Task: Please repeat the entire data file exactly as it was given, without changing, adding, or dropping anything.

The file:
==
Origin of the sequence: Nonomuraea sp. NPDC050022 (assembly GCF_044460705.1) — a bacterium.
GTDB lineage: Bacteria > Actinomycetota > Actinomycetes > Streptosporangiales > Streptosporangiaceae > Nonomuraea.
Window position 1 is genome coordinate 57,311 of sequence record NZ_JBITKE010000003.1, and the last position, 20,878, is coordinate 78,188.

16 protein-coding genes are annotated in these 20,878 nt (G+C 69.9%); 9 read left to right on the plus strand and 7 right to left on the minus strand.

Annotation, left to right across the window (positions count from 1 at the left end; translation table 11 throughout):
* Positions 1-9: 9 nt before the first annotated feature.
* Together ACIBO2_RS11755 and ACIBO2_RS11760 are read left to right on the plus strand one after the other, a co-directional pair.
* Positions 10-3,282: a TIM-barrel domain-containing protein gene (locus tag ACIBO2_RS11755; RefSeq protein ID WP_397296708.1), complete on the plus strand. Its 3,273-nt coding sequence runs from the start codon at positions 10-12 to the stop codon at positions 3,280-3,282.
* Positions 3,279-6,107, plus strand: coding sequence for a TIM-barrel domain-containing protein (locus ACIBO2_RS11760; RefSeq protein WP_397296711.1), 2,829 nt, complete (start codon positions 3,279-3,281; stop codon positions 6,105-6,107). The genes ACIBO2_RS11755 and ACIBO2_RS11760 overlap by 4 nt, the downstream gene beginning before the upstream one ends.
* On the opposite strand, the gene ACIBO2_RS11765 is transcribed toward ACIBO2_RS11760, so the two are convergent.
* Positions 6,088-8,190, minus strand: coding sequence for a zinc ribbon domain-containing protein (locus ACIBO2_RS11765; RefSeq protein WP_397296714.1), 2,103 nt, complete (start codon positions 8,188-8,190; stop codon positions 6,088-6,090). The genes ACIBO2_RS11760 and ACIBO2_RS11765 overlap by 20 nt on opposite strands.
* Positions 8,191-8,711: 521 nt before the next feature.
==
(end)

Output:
Origin of the sequence: Nonomuraea sp. NPDC050022 (assembly GCF_044460705.1) — a bacterium.
GTDB lineage: Bacteria > Actinomycetota > Actinomycetes > Streptosporangiales > Streptosporangiaceae > Nonomuraea.
Window position 1 is genome coordinate 57,311 of sequence record NZ_JBITKE010000003.1, and the last position, 20,878, is coordinate 78,188.

16 protein-coding genes are annotated in these 20,878 nt (G+C 69.9%); 9 read left to right on the plus strand and 7 right to left on the minus strand.

Annotation, left to right across the window (positions count from 1 at the left end; translation table 11 throughout):
* Positions 1-9: 9 nt before the first annotated feature.
* Together ACIBO2_RS11755 and ACIBO2_RS11760 are read left to right on the plus strand one after the other, a co-directional pair.
* Positions 10-3,282: a TIM-barrel domain-containing protein gene (locus tag ACIBO2_RS11755; RefSeq protein ID WP_397296708.1), complete on the plus strand. Its 3,273-nt coding sequence runs from the start codon at positions 10-12 to the stop codon at positions 3,280-3,282.
* Positions 3,279-6,107, plus strand: coding sequence for a TIM-barrel domain-containing protein (locus ACIBO2_RS11760; RefSeq protein WP_397296711.1), 2,829 nt, complete (start codon positions 3,279-3,281; stop codon positions 6,105-6,107). The genes ACIBO2_RS11755 and ACIBO2_RS11760 overlap by 4 nt, the downstream gene beginning before the upstream one ends.
* On the opposite strand, the gene ACIBO2_RS11765 is transcribed toward ACIBO2_RS11760, so the two are convergent.
* Positions 6,088-8,190, minus strand: coding sequence for a zinc ribbon domain-containing protein (locus ACIBO2_RS11765; RefSeq protein WP_397296714.1), 2,103 nt, complete (start codon positions 8,188-8,190; stop codon positions 6,088-6,090). The genes ACIBO2_RS11760 and ACIBO2_RS11765 overlap by 20 nt on opposite strands.
* Positions 8,191-8,711: 521 nt before the next feature.